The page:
(b) continuing the passage of the combustion suphydrocarbons from such fluid whereby the passage of the combustion front from the input well means is facilitated toward the output well means to im prove the recovery of hydrocarbons from the formation.

4. A method of in situ combustion for producing hydrocarbons from a subterranean formation having positioned therein spaced input and output Well means in fluid communication therewith, the steps comprising:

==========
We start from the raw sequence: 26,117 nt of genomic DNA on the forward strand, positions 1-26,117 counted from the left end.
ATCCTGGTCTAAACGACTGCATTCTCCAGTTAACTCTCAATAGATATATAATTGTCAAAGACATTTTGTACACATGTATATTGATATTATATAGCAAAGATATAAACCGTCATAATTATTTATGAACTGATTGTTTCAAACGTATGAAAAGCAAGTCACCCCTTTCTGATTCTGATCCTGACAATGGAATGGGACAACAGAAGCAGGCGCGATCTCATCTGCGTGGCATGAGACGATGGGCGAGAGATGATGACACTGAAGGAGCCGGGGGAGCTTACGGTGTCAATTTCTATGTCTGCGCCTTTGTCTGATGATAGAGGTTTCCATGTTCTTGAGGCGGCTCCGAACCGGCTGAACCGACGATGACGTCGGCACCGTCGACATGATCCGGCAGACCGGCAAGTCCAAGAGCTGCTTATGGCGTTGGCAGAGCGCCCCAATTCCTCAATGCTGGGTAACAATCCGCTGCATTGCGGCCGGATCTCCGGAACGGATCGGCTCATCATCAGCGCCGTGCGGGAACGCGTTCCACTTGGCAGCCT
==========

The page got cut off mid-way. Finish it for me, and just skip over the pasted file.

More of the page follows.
(a) passing a combustion supporting gas through the means of formation fluid displaced before the ad- 10 formation from the input well means to the outvancing combustion front, put well means until communication is established (c) injecting a quantity of steam into the formation therethrough with heating of the hydrocarbon mafrom each of said output Well means toward which terials residing in the formation adjacent said input the directional movement of the approaching comwell means to their ignition temperature whereby a bustion front is to be adjusted to prevent displacecombustion front results therein, ment of for; ation fluid beyond the drainage radius (b) continuing the passage of the combustion supportof said output well means, while injecting steam teming gas through the formation at a sufiicient gas flux porarily suspending production of any formation to move the combustion front from the input well fluid from said output well means receiving steam, means toward the output well means to provide for for introducing a sufficient quantum of heat into the the production from the output Well means of formaformation surrounding each said output well means tion fluid displaced before the advancing combusreceiving steam so that there is obtained a rate of tion front, fluid production upon placing each said output Well (c) injecting steam into the formation from said outmeans on production increased in an amount effectput well means white temporarily suspending proing adjustment in the directional movement of the duction of any formation fluid therefrom suflicient in combustion front positioned between said input and amount to introduce a quantum of heat into the output well means to dis-place greater quantities of formation surrounding said output well means adeformation fluid into the drainage radius of said outquate to produce a rate of fluid production from P W611 means, and after the jection of steam is such means inc:eased in an amount effecting adjustterminated, meat in the operative conditions of advancing the (d) producing formation fluid from said output well combustion front toward said output well means,